Wherever Ellsbury goes from here, he’s pretty clearly in the December of his career. At 36, he’s not too old to play, but he hasn’t featured in a major or minor league game since 2017, and the list of players who have returned from two years of inaction at his age is quite short indeed. He could certainly get an invitation to spring training from someone, though it’s hard to imagine him turning that into anything more than a bench role.

Regardless, if this is the end it’s been a good ride. He wasn’t the best player of his generation, but at his best he was one of them, and he left us with a diverse and extensive highlight reel. The game will be worse without a little Jacoby Ellsbury in it.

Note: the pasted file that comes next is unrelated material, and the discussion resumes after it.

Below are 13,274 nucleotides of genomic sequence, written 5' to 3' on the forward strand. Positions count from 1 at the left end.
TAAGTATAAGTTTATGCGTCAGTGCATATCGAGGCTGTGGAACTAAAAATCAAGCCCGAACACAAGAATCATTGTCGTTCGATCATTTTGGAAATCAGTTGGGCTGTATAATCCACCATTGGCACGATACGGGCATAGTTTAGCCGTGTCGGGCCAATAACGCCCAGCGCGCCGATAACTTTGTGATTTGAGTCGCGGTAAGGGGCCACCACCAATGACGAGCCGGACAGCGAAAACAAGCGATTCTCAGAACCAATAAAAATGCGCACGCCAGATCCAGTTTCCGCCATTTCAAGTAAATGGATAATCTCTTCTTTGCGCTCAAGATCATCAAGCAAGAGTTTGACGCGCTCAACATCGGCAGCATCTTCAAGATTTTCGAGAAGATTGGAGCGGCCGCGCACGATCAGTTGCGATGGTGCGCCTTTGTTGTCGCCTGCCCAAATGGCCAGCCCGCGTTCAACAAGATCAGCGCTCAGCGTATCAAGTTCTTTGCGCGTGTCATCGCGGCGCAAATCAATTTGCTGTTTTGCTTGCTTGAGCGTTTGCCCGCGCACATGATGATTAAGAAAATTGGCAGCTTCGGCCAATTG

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CC AFC
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CC AFC

And one of the few players of indigenous ancestry in recent years. A damn fine representative and an absolute blast to watch before injuries took their toll. Hope he will inspire or has inspired others behind him.

(LOL at how Gardner doesn’t even move in that GIF of Ellsbury stealing home. Both of them are lucky Ellsbury didn’t cannonball through his shins)

carter
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carter

He even had a shoe line the n7 with Nike. Unsure why they named it that, because n8 was a commonly used for n8ive (native) which I guess must of already been taken?